‘It’s better to be at the bottom of a ladder you want to climb than to be on the top of one that you don’t’ – Chris Guillebeau. This quote can be applied to so many situations but in this instance, I am applying it to the fact that you are much better off beginning a regime slowly and executing each movement perfectly that by rushing ‘ahead’ using incorrect form and forming bad habits in the meantime. I have written this article to coincide with ‘Exercise right week 21st – 27th May’ so let’s get our exercise done, the right way!
If you are performing a movement consistently but poorly, you will only improve the movement in a poor fashion. Sure, you may be able to move quickly in your varied position or lift significant weight but there will be a point in time where your improvements will discontinue or you’ll start heading backwards if injury catches up with you. Exercise and movement has been a very heavily studied topic recently and lots of scientifically proven information has been provided to us and there are many reasons why we should be following these guides. ‘Just get out and get moving however you can’ is a great saying to get people a little more active, especially for those that are wanting to lose a little bit of weight but there has to be point where this basic strategy is not applicable.
If you have specific running goals, just getting out every now and then for a little shuffle is really not going to get you very far towards that goal – You would be better off identifying areas of concern, i.e. what is stopping you from achieving those goals (endurance, injury, technique) and addressing those deficits, rather than continuing your runs despite them. It is the same for those wanting to see improvements in their strength training at the gym, if you head into training and just tick along day in and day out, you will be very unlikely to achieve much improvement even over a long period of time. Instead you should ensure that your technique is improving and you are following a program that involves a principle called progressive overload, meaning that every time you approach an exercise you want to ensure that you are attempting an improvement from the time before either in the way of increased weight or an increase in time spent under the weight.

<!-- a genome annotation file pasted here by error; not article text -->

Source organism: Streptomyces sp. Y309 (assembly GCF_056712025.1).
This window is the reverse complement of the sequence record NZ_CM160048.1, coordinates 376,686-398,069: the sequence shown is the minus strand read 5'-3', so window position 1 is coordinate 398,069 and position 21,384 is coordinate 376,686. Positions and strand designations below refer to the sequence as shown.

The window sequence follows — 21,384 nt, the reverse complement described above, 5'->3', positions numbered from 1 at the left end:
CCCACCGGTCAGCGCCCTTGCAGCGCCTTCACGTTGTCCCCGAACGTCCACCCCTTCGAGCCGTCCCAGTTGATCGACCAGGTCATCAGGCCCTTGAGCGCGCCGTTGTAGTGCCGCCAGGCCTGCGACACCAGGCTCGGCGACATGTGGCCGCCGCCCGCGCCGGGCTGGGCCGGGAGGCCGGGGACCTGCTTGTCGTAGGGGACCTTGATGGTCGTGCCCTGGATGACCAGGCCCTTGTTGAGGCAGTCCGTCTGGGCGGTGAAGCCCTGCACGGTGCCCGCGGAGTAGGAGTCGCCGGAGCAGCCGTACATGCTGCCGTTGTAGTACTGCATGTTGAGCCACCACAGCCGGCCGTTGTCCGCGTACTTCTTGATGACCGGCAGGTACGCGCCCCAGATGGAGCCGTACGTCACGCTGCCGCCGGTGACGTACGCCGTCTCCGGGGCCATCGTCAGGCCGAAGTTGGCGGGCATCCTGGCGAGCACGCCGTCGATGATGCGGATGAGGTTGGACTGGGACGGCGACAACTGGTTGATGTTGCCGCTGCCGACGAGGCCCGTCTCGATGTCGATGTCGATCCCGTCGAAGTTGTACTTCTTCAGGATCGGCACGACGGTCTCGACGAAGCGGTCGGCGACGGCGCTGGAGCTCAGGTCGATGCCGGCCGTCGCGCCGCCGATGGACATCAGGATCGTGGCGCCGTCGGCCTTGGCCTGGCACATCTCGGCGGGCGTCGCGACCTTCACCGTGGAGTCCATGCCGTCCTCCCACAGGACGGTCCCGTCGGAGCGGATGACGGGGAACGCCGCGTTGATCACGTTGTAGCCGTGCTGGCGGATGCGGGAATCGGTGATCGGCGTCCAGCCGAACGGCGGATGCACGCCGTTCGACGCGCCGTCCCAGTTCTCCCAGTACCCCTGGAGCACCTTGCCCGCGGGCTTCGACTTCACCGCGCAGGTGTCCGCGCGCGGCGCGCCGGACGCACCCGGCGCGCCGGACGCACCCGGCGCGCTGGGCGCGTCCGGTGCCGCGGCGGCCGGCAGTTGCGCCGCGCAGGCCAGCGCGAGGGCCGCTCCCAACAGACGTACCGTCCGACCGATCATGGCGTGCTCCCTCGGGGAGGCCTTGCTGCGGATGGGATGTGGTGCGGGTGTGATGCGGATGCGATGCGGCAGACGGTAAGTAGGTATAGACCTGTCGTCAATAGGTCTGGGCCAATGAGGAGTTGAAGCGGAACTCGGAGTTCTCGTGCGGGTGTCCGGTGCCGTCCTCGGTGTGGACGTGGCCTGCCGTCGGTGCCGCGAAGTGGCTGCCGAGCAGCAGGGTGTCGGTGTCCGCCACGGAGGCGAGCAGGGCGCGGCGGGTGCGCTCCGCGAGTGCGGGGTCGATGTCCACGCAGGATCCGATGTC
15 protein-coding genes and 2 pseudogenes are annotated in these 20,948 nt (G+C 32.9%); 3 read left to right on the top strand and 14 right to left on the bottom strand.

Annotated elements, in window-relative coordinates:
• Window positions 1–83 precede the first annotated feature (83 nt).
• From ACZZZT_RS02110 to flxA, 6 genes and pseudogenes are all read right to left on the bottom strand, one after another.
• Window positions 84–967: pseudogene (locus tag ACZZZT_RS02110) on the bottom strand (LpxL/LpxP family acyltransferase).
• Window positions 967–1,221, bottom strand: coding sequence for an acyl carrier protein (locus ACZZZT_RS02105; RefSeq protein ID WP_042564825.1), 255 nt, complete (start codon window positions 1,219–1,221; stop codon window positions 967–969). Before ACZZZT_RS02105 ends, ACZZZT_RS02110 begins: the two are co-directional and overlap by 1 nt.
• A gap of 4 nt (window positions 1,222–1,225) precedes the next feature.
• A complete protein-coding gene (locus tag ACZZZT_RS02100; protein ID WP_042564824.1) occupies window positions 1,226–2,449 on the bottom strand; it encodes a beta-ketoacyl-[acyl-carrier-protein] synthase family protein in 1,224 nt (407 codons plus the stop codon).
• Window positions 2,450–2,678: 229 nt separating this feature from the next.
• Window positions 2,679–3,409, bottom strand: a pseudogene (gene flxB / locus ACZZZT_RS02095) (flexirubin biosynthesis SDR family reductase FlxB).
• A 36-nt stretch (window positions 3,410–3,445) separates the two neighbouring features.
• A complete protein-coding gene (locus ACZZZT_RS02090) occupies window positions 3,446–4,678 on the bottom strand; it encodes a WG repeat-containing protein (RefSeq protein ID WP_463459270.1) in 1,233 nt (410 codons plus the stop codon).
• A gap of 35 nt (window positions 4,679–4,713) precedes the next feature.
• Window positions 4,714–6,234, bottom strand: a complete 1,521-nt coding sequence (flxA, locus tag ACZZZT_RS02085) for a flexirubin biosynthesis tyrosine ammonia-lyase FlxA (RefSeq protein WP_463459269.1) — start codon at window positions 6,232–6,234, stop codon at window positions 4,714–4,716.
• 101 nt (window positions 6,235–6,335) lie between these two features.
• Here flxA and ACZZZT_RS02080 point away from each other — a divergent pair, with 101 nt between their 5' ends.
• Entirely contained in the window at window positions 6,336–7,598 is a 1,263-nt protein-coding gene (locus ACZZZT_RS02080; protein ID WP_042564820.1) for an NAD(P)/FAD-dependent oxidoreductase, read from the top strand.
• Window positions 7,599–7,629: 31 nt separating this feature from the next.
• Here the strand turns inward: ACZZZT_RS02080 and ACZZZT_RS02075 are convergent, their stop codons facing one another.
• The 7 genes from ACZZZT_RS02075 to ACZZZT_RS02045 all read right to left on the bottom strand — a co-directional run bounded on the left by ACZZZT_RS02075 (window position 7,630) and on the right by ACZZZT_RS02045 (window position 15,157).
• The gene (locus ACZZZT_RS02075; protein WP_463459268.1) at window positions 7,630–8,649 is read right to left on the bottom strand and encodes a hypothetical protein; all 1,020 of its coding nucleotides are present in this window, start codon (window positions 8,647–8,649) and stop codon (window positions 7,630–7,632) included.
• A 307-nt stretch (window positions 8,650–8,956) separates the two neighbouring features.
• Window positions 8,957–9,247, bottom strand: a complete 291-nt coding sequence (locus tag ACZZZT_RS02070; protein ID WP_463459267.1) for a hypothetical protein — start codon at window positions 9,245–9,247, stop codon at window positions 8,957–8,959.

As I said, just getting out and getting moving is great advice for somebody who is very new to exercise or somebody who’s primary goal is to lose a lot of weight. But if you’re looking for a little more out of your workouts you would benefit from ‘finding your, why?’ which is to decipher why you are training, set some goals and program effectively, either by yourself or with the help of an exercise professional.